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Houston Employment Law Blog

Government shutdown affects employment eligibility verification

It’s been over three weeks since the partial government shutdown began. More than 800,000 federal workers have been furloughed or are working without pay, and many more government contractors on top of that are struggling to get by—indefinitely—without a job.

While much of the media’s focus has been on the impact of the shutdown on these government workers, the suspension of government services is actually impacting people in all walks of life—all across the country. In many companies, employers are facing increased challenges in verifying the eligibility of their new hires.

Texas laws that protect at-will employees from termination

In a previous post, we discussed the at-will employment doctrine--which allows most Texas employers to fire their employees for almost any reason. We also outlined the core federal exemptions to this doctrine.

However, the federal laws only provide baseline protections from wrongful termination. The state of Texas has also instituted its own laws to limit at-will employees' vulnerability to termination. In today's post, we examine the Texas-specific laws that protect employees from unfair termination:

At-will employees: when your boss isn't allowed to fire you

"At-will employment" means that an employer may fire an employee at their own discretion and for virtually any reason. The termination can be without warning, and the employer is not required by law to pay severance to the employee.

Most Texas employees are presumed to be at-will employees. This means that, theoretically, if your boss doesn't like your shoes, they can fire you.

Can you be forced to retire early?

man leaving job.jpeg

Employment discrimination based on age is illegal in the U.S., but some say certain jobs are inappropriate for older employees. Unfortunately, too many employers hide behind this excuse.

Is your employer trying to force or coerce you into retiring early? Unexpected early retirement can have serious financial and health risks. Many retirement accounts and Medicare plans have a minimum age requirement. If your employer has attempted to convince you to retire early, it is important to know your legal rights.

Can healthcare professionals be required to get a flu shot?

In a previous post, we discussed whether an employer has the right to force their employees to get a flu shot. The answer, in short, is that an employer may enforce a flu shot policy, but employees have the right to opt out of getting a flu shot if:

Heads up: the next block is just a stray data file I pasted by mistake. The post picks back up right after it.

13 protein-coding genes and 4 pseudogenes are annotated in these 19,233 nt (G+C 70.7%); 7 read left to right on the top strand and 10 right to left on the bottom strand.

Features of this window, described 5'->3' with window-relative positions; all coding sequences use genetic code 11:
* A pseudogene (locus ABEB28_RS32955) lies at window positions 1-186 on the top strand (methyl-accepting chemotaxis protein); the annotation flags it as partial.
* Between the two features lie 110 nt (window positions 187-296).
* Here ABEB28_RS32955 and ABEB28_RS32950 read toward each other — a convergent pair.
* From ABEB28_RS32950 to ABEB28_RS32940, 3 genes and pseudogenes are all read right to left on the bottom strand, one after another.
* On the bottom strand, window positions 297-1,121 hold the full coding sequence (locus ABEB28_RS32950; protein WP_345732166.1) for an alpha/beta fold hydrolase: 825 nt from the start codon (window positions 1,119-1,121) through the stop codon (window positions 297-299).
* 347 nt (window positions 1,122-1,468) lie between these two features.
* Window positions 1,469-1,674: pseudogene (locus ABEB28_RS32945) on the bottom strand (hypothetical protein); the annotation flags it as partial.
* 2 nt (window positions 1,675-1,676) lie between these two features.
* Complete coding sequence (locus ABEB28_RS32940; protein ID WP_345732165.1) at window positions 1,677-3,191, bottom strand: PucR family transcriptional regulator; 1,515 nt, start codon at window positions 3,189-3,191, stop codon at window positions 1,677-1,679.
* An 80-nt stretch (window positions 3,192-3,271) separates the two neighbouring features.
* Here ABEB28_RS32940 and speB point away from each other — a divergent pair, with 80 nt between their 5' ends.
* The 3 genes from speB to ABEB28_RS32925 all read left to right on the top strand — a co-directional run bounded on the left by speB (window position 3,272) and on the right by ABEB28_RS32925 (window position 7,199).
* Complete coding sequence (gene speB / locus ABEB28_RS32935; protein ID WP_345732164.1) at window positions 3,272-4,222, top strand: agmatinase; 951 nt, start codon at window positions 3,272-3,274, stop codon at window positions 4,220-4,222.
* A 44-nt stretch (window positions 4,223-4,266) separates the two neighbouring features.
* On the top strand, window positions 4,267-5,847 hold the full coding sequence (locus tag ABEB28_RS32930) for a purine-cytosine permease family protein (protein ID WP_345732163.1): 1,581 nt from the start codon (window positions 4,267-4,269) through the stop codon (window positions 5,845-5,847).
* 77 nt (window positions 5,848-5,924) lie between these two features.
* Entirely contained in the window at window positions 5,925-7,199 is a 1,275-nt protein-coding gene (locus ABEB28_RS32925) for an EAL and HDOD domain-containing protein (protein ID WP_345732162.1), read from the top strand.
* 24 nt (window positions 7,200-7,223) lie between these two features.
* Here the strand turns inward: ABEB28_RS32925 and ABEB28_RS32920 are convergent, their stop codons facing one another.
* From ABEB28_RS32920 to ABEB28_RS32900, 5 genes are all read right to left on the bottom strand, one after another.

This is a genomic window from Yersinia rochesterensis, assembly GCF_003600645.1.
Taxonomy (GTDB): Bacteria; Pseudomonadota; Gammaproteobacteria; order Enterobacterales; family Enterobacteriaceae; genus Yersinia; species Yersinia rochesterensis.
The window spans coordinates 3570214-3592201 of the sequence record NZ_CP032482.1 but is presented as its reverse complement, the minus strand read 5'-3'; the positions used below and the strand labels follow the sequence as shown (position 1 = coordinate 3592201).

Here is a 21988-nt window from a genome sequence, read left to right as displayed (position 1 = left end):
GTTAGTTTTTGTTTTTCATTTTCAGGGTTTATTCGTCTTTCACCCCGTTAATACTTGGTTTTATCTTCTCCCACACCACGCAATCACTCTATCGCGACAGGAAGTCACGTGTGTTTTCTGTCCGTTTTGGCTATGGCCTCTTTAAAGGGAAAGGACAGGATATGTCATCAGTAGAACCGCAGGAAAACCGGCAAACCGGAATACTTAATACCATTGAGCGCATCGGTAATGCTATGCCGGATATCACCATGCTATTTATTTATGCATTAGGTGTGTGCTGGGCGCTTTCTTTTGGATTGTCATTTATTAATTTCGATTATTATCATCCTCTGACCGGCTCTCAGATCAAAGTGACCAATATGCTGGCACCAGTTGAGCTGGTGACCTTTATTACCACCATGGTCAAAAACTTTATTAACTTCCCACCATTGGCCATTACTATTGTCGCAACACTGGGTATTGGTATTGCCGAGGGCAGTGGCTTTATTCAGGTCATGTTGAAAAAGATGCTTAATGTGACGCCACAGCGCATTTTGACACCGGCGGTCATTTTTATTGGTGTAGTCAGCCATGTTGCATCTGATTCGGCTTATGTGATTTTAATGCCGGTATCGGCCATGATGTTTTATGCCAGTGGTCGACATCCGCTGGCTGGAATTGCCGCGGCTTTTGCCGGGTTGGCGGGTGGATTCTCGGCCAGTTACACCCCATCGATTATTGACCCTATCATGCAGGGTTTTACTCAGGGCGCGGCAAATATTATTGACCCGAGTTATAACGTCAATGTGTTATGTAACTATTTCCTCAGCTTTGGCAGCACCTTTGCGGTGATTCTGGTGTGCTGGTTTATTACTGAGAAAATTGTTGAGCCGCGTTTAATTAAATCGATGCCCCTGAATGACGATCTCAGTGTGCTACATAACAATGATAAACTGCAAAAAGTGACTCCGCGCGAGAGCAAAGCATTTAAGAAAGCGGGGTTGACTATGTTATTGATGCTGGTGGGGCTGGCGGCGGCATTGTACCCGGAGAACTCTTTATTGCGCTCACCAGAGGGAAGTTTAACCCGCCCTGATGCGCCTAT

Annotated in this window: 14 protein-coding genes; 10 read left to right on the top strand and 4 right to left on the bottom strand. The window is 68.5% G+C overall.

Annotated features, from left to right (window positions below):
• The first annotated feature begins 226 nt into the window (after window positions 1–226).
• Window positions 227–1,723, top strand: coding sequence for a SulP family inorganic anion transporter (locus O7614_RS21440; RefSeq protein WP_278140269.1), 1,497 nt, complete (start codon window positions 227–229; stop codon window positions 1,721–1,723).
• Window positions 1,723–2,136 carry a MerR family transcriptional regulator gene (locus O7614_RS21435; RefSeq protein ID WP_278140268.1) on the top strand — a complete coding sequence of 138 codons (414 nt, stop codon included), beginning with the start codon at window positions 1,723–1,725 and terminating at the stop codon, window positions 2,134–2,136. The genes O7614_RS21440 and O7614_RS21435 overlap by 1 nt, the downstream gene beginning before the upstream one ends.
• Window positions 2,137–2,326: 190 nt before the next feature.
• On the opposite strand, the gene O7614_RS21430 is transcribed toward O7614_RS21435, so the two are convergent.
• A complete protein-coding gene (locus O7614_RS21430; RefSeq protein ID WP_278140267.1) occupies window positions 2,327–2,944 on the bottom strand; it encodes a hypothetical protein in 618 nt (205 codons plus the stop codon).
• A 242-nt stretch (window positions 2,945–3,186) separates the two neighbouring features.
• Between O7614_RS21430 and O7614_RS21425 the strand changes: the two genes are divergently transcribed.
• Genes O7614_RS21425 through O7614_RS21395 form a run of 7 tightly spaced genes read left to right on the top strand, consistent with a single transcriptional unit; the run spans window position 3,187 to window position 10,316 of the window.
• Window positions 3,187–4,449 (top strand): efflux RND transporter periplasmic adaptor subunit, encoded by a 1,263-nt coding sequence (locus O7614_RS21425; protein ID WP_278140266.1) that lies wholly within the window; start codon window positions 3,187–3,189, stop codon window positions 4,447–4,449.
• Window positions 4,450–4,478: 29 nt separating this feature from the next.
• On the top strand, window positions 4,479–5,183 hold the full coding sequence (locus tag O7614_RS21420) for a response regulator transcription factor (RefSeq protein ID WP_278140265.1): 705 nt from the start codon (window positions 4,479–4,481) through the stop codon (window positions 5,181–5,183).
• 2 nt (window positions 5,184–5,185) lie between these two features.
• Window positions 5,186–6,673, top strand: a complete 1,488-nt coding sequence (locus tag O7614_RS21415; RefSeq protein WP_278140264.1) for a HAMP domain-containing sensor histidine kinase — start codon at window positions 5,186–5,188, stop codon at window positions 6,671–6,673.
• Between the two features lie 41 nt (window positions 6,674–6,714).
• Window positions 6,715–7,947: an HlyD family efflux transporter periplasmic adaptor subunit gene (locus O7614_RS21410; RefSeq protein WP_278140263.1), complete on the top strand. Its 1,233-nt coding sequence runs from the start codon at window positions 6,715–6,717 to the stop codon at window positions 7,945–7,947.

• Doing so conflicts with their religious beliefs or
  • They have a serious medical condition, which a flu vaccine could negatively impact.

Can my boss make me work on Christmas?

Each state has its own legal holidays—and its own laws with respect to employer obligations on such days. In addition to federal holidays—New Year’s Day, Martin Luther King, Jr. Day, Presidents’ Day, Memorial Day, Independence Day, Labor Day, Veterans Day, Thanksgiving and Christmas—Texas also observes other state holidays. These include:

  • Confederate Heroes Day (January 19)
  • Texas Independence Day (March 2)
  • San Jacinto Day (April 21)
  • Emancipation Day in Texas (June 19)
  • Lyndon Baines Johnson Day (August 27)
  • The Friday after Thanksgiving (the day after the fourth Thursday in November)
  • Christmas Eve (December 24)
  • The day after Christmas (December 26)

Can your employer make you get a flu shot?

Influenza represents a serious public health concern each year. The disease is highly contagious and can spread through the air. Therefore, just being in the same vicinity as someone who has the flu can put you at risk of infection.

In an office setting, employees often work together in close quarters—increasing the likelihood of contagion. The spread of influenza within a workforce can disable company operations. Each year during flu season, there is a 32 percent spike in workplace absences.

Office holiday party liabilities – part 2

The holiday season is upon us. In many workplaces, this is a time of year when employees are given the opportunity to take a well-deserved break from their work and celebrate the season with their colleagues.

In our last post, we discussed sexual harassment concerns at an office holiday party. In today’s post we outline three other areas of potential liability at such an event.

Office holiday party liabilities – part 1

In many workplaces, the end of the year is often a time of celebration. It’s a time for a company to take stock of its annual sales, offer raises or bonuses as well as congratulate their team on a job well done. One way in which many companies express thanks to their workforce is by hosting an office holiday party.

While a holiday party can be an excellent way to give employees a break from the daily grind and build camaraderie among colleagues, it is also an event rife with opportunity for inappropriate conduct—and resulting legal action. In today’s post, we examine one area of particular concern when colleagues are off the clock:

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